Pro-Chancellor and Chairman of Council, Federal University, Lokoja, Nigeria. February 2016
Member, Court of Governors, College of Medicine, University of Lagos, October 2015 for four years.
ETHICS IN MEDICINE, A LECTURE DELIVERED AT THE PUMSA/PUMGRAD RE-UNION WEEK BY NIMI D BRIGGS on NOVEMBER, 2011
From1986, when it turned out its first batch of graduates, the College of Health Sciences of the University of Port Harcourt has so far produced 1,858 medical doctors, while over 500 students are currently receiving training in its various departments, also to become doctors. Sprouting from the thoughts and philosophy of the Foundation Vice-Chancellor of the University, the late Professor Donald Ekong, a Chemist of immense standing and the Foundation Provost of the College, the late Professor Theodore Francis, a Physician of international repute, the College, as part of a Unique University, “was born in a spirit of surging enthusiasm” and also in an atmosphere of “aspiration and confidence”
That the quality of scholarship has been high, is evidenced by the rapid advancement the graduates of the College have made in their chosen fields of human endeavor within and outside the country; furthermore, obtaining the degrees of the College does not come cheap. Therefore, my understanding of the purpose of a re-union between the graduates of the College and its current students is to bring the two groups into a consultative and interactive milieu for mutual benefits, especially under the theme of Career Prospects In Medicine. Commencing such an interactive discussion with a talk on what is right or wrong in medical practice, which, after all, is what ethics is all about, is, to my mind, remarkably appropriate, as without ethics, the best practices that unite us all as doctors, vanish.
Accordingly, I count myself privileged to have been requested to kick-start this discussion on Career Prospects In Medicine with a talk on Ethics in Medicine and I thank the authorities of the Port Harcourt University Medical Students Association (PUMSA) for the honour.
My treatment of the topic will be brief; among other reasons, to avail others the opportunity to make their own contributions. An attempt will be made to explain the concept of ethics together with its components. This will then be applied to the discipline of Medicine and the elements of medical ethics elucidated. A few examples of ethical violations in medicine and human experimentation will be cited and penalties for such dreadful actions discussed, which will lead to the review of some cases of malpractices in our country.. Attention will thereafter be drawn to some ethical dilemmas that may face doctors in the course of their practice and a few closing remarks made by way of conclusion which will incorporate an exhortation I had made to some doctors at a previous similar occasion.
ETHICS AND ITS COMPONENTS
Ethics is a Science of Philosophy which deals with the moral content of human actions. It seeks to judge human behaviours and actions as good or bad, just or unjust, virtuous or vicious based on their own merit and values and not necessarily because of religious dogma. Since arriving at such judgment could be complex, components of ethical interpretations are broad and varied and apply to all facets of human activities – warfare, sports, the professions, daily living to mention just a few. They include such issues as moral character, obligation, reciprocity, reparation, beneficence, nonmalficence, concern, altruism, aesthetics, equity, equality, sympathy, empathy, discrimination and etiquette. In fact so strong is the consideration of ethics in everyday life, that Human Right issues are now regarded as ethical issues – slavery, gender discrimination, torture, racism and so on. However, our brief for today’s lecture is on Ethics in Medicine and we shall now divert our attention to that matter for the balance of this lecture.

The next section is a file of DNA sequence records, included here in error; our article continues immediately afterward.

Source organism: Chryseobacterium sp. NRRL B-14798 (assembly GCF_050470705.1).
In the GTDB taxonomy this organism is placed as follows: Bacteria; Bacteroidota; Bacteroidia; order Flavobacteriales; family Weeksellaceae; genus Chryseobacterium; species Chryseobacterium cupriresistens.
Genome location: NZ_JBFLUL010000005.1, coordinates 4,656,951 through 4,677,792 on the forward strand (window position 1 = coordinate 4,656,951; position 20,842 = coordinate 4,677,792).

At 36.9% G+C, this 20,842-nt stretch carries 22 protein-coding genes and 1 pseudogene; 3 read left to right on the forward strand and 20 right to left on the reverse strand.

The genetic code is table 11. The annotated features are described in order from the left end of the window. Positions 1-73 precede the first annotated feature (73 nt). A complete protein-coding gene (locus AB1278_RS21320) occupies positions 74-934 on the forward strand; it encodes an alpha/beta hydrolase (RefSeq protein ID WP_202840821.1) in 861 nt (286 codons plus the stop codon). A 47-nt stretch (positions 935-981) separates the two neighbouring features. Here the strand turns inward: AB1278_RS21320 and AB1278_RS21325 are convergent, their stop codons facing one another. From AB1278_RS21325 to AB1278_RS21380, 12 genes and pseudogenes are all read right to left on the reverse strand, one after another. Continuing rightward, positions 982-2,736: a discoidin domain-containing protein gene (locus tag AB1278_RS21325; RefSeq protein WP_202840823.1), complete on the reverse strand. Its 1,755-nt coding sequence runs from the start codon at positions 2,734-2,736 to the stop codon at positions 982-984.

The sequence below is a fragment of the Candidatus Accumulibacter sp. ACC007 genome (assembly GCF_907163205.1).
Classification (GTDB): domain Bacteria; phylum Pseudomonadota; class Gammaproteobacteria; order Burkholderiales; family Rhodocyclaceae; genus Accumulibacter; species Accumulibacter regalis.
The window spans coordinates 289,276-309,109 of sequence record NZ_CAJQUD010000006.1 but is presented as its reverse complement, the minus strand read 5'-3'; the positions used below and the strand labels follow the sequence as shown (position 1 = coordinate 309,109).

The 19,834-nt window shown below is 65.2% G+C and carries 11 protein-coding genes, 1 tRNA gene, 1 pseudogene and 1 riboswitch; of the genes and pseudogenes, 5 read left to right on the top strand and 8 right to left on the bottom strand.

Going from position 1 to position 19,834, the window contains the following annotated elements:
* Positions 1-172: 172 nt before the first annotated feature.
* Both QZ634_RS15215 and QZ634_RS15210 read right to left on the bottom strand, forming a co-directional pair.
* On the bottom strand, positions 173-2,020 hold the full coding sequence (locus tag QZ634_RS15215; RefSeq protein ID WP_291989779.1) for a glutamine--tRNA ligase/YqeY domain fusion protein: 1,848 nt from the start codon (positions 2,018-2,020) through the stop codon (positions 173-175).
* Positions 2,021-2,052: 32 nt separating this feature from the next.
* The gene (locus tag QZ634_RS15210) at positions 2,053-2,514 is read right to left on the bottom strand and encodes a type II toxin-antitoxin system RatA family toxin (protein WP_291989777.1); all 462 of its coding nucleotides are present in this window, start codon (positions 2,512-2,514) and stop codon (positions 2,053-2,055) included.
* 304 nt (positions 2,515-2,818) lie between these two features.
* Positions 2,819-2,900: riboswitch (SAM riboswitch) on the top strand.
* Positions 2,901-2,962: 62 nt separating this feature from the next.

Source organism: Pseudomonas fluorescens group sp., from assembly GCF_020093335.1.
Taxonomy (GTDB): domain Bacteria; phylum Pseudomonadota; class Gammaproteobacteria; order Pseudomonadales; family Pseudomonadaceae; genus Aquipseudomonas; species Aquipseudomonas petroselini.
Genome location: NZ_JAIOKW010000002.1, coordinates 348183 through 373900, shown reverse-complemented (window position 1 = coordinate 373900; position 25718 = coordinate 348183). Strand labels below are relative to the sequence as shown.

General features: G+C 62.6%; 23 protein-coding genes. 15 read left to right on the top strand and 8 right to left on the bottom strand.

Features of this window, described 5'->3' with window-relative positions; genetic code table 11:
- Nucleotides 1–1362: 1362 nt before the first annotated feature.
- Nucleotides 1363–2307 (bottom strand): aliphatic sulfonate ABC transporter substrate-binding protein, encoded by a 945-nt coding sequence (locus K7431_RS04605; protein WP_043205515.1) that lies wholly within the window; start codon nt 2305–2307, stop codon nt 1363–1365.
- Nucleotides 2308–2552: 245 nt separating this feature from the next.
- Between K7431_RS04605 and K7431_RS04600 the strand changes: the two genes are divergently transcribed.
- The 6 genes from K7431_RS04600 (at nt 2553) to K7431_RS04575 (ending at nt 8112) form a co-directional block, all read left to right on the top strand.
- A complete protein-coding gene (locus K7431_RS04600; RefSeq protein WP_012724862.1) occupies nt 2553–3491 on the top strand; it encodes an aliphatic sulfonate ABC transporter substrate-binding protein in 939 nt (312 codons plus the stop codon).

ETHICS IN MEDICINE
The rules of professional and personal conduct as well as moral values by which doctors, all over the world, are expected to live and carry out their work, evolved slowly over a long period of time. Medicine, as a profession, is both a Science and an Art. Whereas the scientific content is ensured by the curricula and acquisition of knowledge in various universities, it is ethics that gives guidelines on how the scientific knowledge so acquired, should be applied and used, including how the physician should conduct his personal and professional life – the art part of the profession.
CODE OF BEHAVIOUR FOR DOCTORS
Several doctors in antiquity, including those in ancient Egypt, like Imhotep (c. 2,600 BC), Prime Minister to Pharaoh, who was so famous that after his death he was worshipped as a god, had indicated some code of behaviour for those who at that time, were practicing some form of medicine. But it is to Hippocrates (460-377 B.C.) of the Island of Cos in ancient Greece, revered as the father of medicine and without question the most famous physician in antiquity, that a prescription for the code of conduct and behaviour of doctors is generally ascribed, despite all the disagreement about its authorship. This prescription was encapsulated into an oath on which Ethics in Medicine is anchored and all the varieties of oaths or self-commitments which doctors currently make derive from it.
Known by his name, the Hippocratic Oath contains most of the constituents that should guide the conduct and practice of a medical doctor. Written about 400 B.C, it was not until 1508 that it was first administered to a set of graduating medical students at the University of Wittenberg in Germany, the same year that Martin Luther, of the protestant/Lutheran faith, became a Professor. Let us quickly examine the original version of the oath and what its content connotes.